Green economic policies mean more pain than gain for Britain, according to a new Civitas report
The Green Mirage, by John Constable, finds claims that the low-carbon economy can deliver so-called ‘green collar’ jobs are staggeringly far-fetched and unsupported by official measures. The Government claims that green policies can both reduce carbon emissions and provide new jobs. For example, David Cameron has argued for offshore wind farms, saying: “It’s a triple win. It will help secure our energy supplies, protect our planet and the Carbon Trust says it could create 70,000 jobs
But Constable examines the empirical evidence from existing green policies, as well as the European Commission’s future projections. Both suggest that the economic benefits to Europe as a whole will be marginal at best, and non-existent for Britain.
The report examines the results of a series of economic models developed for the EU Commission, EmployRES (2009). Their research predicts that the EU-27’s ambitious climate policies will have only ‘slight’ net positive benefits in terms of GDP and employment in 2020. This outcome is dependent on the assumption that Europe remains dominant in the world export markets for low-carbon technologies. But the experience of competition between the German and Chinese solar industries does not support this view.
This ‘slight’ positive outcome is not evenly spread across the EU. Spain is the biggest winner on most of the Commission’s optimistic export scenarios. Spain gains an estimated 120,000 net jobs via current green policies, and over 150,000 if green subsidies are accelerated. But Britain loses 10,000 jobs with current green policies and 30,000 jobs if those policies are accelerated. In other words, the more green technologies are subsidised by the EU, the greater the predicted net loss for British workers.
Evidence from the UK so far strengthens these concerns. In the period 2002-2010 the UK spent £5 billion subsidising dedicated renewable electricity generators, at a cost of £230,000 per wind industry worker over that period. Subsidy per wind industry worker in the year 2009/10 amounted to £54,000, which is greatly in excess of the median earnings in either the public (£29,000) or the private sectors (£25,000). While it is not yet possible to estimate the net employment impacts of such costs, they seem unlikely to be positive.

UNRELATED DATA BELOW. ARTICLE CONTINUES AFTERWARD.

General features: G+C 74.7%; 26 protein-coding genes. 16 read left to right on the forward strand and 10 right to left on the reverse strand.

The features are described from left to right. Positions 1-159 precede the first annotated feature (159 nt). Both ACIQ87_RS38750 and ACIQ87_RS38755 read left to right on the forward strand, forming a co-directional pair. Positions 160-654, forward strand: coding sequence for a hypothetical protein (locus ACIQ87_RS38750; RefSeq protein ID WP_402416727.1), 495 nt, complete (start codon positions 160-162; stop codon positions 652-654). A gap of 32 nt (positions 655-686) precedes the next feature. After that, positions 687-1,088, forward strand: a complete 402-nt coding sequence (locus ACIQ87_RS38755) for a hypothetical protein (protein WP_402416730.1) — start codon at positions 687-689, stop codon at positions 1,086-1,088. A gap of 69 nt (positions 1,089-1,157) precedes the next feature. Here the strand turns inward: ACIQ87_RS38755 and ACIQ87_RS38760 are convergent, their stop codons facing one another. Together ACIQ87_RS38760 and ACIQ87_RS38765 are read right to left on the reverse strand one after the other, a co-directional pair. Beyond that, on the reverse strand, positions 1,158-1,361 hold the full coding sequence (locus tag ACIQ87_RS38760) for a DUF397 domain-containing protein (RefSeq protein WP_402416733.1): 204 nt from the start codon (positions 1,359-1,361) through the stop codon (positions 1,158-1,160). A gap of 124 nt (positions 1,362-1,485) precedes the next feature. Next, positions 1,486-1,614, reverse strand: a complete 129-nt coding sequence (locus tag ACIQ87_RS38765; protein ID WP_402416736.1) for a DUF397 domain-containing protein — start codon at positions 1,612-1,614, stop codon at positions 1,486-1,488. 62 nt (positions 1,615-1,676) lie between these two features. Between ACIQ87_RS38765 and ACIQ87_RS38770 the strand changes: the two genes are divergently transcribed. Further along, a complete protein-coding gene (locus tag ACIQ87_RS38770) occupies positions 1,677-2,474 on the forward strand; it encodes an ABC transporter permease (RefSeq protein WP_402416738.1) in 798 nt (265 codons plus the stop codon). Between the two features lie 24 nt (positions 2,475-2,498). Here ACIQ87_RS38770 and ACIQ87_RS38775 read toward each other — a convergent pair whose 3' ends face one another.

Continuing to subsidise renewables will impose high costs on the rest of the economy. This will result in net job losses and loss of international competitiveness. A subsidised artificial market for low-carbon industries will provide premature reward for unready technologies, and actively discourage further invention. But it is precisely this innovation that is essential for a real low-carbon transition in the longer term. Current green policies waste resources now that could be better spent on improving low-carbon technologies for the future.
Constable concludes that, far from re-energising Britain’s economy, the ‘green economy’ will drain investment from other sectors, making Britons pay more for electricity indefinitely and live less productive lives with access to fewer jobs. Even if successfully implemented, the current low-carbon agenda would require that the energy sector takes up a much larger share of the overall economy than is currently the case. Since this sector is almost entirely dependent on state mandates for its income and operation, it would in effect enjoy a state-approved monopoly, with the rents being shared with the labour force at the expense of the rest of the economy, where there would be net job losses.